Synthesize your findings. Your findings are your evaluation of the literature reviewed: what you consider the strengths and weakness of the studies reviewed; the comparison you did between studies; research trends and gaps in the research that you identified, etc.
Across the articles that you read, pay attention to the:
Identifying these elements as you are reading and writing notes about your sources will help you later when you start writing.
Do not over quote. If you only quote from every single article you found, you are not showing any original thinking or analysis. Use quotes judiciously. Use quotes to highlight a particular passage or thought that exemplifies the research, theory or topic you are researching.
Instead, use paraphrasing. Restate the main ideas of a paragraph or section to highlight, in your own words, the important points made by the author.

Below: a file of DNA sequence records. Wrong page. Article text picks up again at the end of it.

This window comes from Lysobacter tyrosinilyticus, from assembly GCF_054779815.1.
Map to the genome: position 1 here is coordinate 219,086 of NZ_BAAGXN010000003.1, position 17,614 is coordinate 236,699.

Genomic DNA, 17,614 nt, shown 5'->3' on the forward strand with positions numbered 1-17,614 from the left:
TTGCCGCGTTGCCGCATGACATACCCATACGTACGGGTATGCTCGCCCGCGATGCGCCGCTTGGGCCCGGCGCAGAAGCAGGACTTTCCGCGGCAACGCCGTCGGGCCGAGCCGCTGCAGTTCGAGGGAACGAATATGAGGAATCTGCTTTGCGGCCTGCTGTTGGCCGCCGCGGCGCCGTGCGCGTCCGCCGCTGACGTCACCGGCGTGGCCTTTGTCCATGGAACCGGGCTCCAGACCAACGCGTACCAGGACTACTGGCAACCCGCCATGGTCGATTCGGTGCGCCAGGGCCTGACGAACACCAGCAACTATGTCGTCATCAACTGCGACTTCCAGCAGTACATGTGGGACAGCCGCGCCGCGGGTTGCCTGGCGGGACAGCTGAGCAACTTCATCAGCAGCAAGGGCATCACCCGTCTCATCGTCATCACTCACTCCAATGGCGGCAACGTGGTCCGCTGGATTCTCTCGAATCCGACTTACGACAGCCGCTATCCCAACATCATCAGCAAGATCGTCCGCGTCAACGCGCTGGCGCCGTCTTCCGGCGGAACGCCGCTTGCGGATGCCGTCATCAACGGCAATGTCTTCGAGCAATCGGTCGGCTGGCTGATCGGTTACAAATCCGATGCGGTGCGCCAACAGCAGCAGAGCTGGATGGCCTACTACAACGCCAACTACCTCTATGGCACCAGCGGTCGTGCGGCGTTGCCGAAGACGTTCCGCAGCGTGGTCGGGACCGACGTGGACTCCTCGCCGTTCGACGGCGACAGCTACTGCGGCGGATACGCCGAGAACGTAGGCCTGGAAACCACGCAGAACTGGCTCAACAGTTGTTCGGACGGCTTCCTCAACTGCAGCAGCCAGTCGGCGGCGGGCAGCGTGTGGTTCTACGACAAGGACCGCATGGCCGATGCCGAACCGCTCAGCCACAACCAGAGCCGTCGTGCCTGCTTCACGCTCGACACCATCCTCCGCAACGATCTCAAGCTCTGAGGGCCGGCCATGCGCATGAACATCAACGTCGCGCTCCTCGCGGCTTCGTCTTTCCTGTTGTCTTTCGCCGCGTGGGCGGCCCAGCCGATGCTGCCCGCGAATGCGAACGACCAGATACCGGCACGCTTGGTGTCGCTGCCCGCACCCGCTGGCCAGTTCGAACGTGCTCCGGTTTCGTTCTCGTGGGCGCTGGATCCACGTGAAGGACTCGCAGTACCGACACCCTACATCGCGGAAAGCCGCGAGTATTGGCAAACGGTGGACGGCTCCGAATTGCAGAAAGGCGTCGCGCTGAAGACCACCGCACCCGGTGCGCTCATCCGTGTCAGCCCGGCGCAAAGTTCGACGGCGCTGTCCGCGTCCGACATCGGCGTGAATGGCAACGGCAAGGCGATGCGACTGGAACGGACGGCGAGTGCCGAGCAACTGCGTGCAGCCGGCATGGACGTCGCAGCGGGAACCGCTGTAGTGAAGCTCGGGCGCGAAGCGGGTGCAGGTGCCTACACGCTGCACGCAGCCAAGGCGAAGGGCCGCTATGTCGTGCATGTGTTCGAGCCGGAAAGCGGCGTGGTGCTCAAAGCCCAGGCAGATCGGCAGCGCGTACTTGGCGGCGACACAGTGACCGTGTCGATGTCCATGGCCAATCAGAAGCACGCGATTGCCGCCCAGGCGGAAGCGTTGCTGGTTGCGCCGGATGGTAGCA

Summarize findings, important sections, a whole article or book: This is different from paraphrasing since you are not re-stating the author words but summarizing the main point of what you are reading in a concise matter for your reader.
Note: In all cases, do not forget to give credit to these sources since they are not your original ideas but someone else's. Check the specific citation style you are using for the appropriate in-text citation format.